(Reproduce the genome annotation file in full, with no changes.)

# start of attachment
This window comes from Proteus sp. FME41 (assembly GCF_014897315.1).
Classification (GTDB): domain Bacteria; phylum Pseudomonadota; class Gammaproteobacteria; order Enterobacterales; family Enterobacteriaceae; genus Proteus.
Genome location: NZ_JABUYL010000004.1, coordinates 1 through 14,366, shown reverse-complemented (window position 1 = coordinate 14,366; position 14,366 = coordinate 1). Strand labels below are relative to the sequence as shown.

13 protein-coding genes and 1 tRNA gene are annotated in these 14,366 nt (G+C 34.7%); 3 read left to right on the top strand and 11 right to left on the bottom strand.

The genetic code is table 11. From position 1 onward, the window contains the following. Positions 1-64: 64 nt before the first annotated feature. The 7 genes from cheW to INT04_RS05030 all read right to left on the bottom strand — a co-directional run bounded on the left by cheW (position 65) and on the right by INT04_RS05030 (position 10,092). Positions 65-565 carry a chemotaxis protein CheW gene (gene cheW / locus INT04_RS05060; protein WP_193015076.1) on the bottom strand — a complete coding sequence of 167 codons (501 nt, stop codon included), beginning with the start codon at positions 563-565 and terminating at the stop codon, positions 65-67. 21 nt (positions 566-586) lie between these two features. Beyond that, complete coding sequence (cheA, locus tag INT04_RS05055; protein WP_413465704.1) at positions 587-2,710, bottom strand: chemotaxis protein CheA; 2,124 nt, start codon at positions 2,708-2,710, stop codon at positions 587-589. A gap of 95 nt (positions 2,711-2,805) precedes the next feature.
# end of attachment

This window comes from Proteus sp. FME41 (assembly GCF_014897315.1).
Classification (GTDB): domain Bacteria; phylum Pseudomonadota; class Gammaproteobacteria; order Enterobacterales; family Enterobacteriaceae; genus Proteus.
Genome location: NZ_JABUYL010000004.1, coordinates 1 through 14,366, shown reverse-complemented (window position 1 = coordinate 14,366; position 14,366 = coordinate 1). Strand labels below are relative to the sequence as shown.

13 protein-coding genes and 1 tRNA gene are annotated in these 14,366 nt (G+C 34.7%); 3 read left to right on the top strand and 11 right to left on the bottom strand.

The genetic code is table 11. From position 1 onward, the window contains the following. Positions 1-64: 64 nt before the first annotated feature. The 7 genes from cheW to INT04_RS05030 all read right to left on the bottom strand — a co-directional run bounded on the left by cheW (position 65) and on the right by INT04_RS05030 (position 10,092). Positions 65-565 carry a chemotaxis protein CheW gene (gene cheW / locus INT04_RS05060; protein WP_193015076.1) on the bottom strand — a complete coding sequence of 167 codons (501 nt, stop codon included), beginning with the start codon at positions 563-565 and terminating at the stop codon, positions 65-67. 21 nt (positions 566-586) lie between these two features. Beyond that, complete coding sequence (cheA, locus tag INT04_RS05055; protein WP_413465704.1) at positions 587-2,710, bottom strand: chemotaxis protein CheA; 2,124 nt, start codon at positions 2,708-2,710, stop codon at positions 587-589. A gap of 95 nt (positions 2,711-2,805) precedes the next feature.